• Awarded $30,000 through our Seed Grant for urban farming program, which improves emergency food providers’ access to fresh, healthy foods.
UWNYC’s emergency food grants ensured 379 emergency food program sites received high-quality, wholesome foods that met nutritional standards across fiber, sodium and fat. These program sites reported serving approximately 59 million meals.
Local Produce Link (LPL), a farm-to-food pantry program gets fresh produce to low-income communities. Last year, area farmers delivered 280,868 pounds (75% organic) of harvested produce to 49 participating pantries.
Annually, UWNYC runs 12–15 workshops that train over 250 representatives from emergency food program sites in food protection, pantry management and cooking with fresh produce to improve the health and nutrition status of people needing food assistance.
Operation support funding, including capital equipment, is key to the success of our emergency food program partners. Last year, this funding supplied vital resources such as food service paper and disposable products, transportation, staff cost, utilities and space, as well as staple kitchen equipment, including freezers, refrigerators and stoves.

EducateNYC

EducateNYC is United Way of New York City’s community schools initiative, offering the supports and services needed to remove barriers and help students succeed.

In 2017, more than 20,000 students at 45 Attendance Improvement and Dropout Prevention (AIDP) initiative schools were served. EducateNYC works with the New York City Department of Education (NYCDOE) and the NYCDOE Office of Community Schools to strengthen school and community-based organization (CBO) partnerships. These partnerships allow EducateNYC to provide increased attention to attendance improvement and implement an array of student and family services.

THE RESULTS

  • UWNYC community partners provided more than 27,000 services—including after school, physical and mental health, art and culture, and youth development—across 45 AIDP schools.
  • Nearly 6,000 students were engaged in Expanded Day Learning—keeping them learning beyond the normal school day to continue their academic success.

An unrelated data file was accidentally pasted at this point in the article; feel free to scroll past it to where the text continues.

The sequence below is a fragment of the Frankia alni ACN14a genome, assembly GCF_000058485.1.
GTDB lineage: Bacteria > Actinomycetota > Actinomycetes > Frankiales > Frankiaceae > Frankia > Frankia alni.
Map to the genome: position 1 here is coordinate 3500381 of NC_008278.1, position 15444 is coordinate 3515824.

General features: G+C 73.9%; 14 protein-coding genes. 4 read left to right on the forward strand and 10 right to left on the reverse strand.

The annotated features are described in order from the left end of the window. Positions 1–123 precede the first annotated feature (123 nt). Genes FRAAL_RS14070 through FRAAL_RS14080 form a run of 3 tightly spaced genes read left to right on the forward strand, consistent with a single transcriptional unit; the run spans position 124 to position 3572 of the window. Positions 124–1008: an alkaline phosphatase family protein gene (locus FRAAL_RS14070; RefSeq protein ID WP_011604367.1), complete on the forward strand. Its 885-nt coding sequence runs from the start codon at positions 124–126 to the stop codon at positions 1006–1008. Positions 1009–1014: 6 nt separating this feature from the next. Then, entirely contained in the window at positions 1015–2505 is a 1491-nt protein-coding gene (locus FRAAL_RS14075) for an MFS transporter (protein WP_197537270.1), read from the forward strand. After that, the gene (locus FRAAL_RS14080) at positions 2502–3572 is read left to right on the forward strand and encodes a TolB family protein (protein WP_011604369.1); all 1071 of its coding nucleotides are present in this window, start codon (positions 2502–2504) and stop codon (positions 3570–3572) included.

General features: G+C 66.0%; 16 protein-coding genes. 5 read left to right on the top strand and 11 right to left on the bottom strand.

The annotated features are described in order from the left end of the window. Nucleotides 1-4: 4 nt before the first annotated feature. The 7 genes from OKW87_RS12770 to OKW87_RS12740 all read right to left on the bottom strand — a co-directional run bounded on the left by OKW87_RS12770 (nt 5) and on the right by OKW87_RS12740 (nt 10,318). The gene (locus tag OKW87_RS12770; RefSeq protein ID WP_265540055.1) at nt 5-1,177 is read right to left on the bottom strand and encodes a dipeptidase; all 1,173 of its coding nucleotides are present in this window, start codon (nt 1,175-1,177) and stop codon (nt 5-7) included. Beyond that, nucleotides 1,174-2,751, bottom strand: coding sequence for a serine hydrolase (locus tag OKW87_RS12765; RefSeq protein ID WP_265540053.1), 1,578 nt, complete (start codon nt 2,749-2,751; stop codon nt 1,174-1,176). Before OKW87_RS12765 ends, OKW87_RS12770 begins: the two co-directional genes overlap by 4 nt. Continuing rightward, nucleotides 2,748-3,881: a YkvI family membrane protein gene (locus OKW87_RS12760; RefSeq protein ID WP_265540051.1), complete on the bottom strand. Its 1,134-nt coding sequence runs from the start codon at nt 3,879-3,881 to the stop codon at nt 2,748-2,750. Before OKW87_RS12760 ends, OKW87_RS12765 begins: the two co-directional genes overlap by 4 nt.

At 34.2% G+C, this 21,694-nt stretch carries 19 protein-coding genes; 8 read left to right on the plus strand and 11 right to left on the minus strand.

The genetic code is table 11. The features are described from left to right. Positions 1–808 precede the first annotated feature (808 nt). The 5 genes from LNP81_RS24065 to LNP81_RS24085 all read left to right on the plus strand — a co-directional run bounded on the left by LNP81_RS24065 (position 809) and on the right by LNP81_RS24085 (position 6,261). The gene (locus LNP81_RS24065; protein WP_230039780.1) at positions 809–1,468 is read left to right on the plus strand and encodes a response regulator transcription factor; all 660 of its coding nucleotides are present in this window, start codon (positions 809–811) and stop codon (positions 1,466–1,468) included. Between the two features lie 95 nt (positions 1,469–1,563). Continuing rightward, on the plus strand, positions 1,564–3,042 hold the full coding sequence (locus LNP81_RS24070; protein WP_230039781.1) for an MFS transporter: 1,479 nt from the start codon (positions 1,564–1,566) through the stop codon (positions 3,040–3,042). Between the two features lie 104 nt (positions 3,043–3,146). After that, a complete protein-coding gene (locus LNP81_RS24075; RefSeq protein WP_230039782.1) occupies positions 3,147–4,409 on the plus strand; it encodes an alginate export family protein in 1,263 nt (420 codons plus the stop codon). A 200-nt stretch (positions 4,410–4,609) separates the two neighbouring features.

• More than 9,000 students received health and mental health services—ensuring they have the supports needed to advance their education.
  • EducateNYC served more than 20,000 elementary, middle, and high school students and their families during the 2016–2017 academic year.
In partnership with New York State and seven community-d organizations, FSC provides resources for individuals and families to get screened for and enroll in Supplemental Nutrition Assistance Program (SNAP) benefits. Last year, FSC distributed over $1.4 million to New Yorkers living in food-insecure households. SNAP has generated more than $276 million in economic activity for New York City’s under-resourced communities.
EFSP supplements the work of pantries, kitchens and shelters assisting New York City residents who are facing economic emergency. In 2013–14, EFSP directly funded 183 agencies that aided 300 emergency food and shelter programs. Of this funding, nearly $800,000 in emergency rent, mortgage and utility assistance helped families and individuals prevent homelessness.
Designed as a unified pilot initiative across four markets in the Tri-State Region, UWNYC launched CollegePath in July 2013 to provide a lifeline to low-to-moderate income (LMI) families to help them afford their child's college education. CollegePath employed a coordinated data-driven strategy that gave LMI families the asset-building and money-management skills needed to meet the financial demands of college educations. CollegePath especially served families enrolled in our GPS-NYC program.